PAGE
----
There is new information for people traveling to Vermont.
Children's Environmental Health
Children interact with our environment much differently than adults do, which is why children’s environmental health is so important. As their bodies rapidly grow and develop, they breathe in more air and take in more food and liquids in proportion to their body weight than adults. They also have more physical contact with the environment than adults, as they touch things around them with their hands and mouths.
Understanding the potential health hazards in our environment—such as lead in paint, contaminants in water, chemicals in children’s products, and pollutants in indoor air—is the first step to ensuring a healthy environment for children. Parents, expecting parents, caregivers and child care providers can learn about potential environmental hazards to children and best practices for preventing exposure. Go to the Environmental Health Guide for Parents and Child Care Providers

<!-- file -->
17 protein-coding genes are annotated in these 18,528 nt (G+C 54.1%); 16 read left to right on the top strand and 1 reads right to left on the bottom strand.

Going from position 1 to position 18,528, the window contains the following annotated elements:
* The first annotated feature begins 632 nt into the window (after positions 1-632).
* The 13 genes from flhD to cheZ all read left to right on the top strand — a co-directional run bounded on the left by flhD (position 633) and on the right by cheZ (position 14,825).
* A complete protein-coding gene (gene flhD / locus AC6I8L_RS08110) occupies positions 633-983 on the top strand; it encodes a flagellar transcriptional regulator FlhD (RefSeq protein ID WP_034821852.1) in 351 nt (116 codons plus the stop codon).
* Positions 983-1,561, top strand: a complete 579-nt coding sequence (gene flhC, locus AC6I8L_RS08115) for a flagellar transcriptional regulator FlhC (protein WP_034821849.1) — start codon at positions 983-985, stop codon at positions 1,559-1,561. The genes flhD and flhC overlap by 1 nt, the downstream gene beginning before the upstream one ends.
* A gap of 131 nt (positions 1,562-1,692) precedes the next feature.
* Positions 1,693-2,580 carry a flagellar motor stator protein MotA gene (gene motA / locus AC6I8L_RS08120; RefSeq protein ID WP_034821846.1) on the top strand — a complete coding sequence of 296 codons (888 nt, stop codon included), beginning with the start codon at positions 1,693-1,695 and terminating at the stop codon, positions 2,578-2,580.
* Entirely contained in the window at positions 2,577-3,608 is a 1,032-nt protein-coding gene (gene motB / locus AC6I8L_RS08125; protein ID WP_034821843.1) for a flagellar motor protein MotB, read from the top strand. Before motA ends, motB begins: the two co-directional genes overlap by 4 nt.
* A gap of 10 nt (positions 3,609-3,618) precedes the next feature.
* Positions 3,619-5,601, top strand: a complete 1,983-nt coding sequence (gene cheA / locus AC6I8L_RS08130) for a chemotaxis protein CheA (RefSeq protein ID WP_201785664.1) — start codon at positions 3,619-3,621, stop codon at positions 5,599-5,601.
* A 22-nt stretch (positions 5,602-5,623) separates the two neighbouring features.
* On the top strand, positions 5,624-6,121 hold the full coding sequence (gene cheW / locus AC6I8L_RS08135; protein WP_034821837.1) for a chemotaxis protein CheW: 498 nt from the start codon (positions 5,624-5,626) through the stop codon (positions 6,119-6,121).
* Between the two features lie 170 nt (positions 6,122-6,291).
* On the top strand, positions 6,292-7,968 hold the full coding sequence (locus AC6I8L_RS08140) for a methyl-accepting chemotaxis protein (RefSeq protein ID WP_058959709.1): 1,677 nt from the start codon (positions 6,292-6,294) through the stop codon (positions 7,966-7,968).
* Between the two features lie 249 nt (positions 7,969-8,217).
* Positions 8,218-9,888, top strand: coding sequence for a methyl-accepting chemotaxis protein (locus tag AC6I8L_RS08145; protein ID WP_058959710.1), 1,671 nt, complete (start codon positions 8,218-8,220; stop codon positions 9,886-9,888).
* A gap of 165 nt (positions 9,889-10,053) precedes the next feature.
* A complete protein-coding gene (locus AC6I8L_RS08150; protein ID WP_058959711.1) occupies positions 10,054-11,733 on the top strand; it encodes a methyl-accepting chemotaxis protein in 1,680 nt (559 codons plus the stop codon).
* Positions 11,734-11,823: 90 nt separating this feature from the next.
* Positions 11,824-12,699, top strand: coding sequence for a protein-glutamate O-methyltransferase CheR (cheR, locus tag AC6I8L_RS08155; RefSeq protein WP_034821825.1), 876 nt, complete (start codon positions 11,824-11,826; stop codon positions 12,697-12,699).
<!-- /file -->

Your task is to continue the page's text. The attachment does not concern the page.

In This Section
Due to the State’s COVID-19 response:
Manufacturers who use chemicals designated by the State of Vermont as Chemicals of High Concern to Children, must report information about these chemicals to the Health Department.
The Healthy Homes Lead Poisoning Prevention Program works with health care providers to ensure that all 1- and 2-year old children are tested for lead.
Children interact with our environment much differently than adults do and continue to grow and develop, which is why children’s environmental health is so important.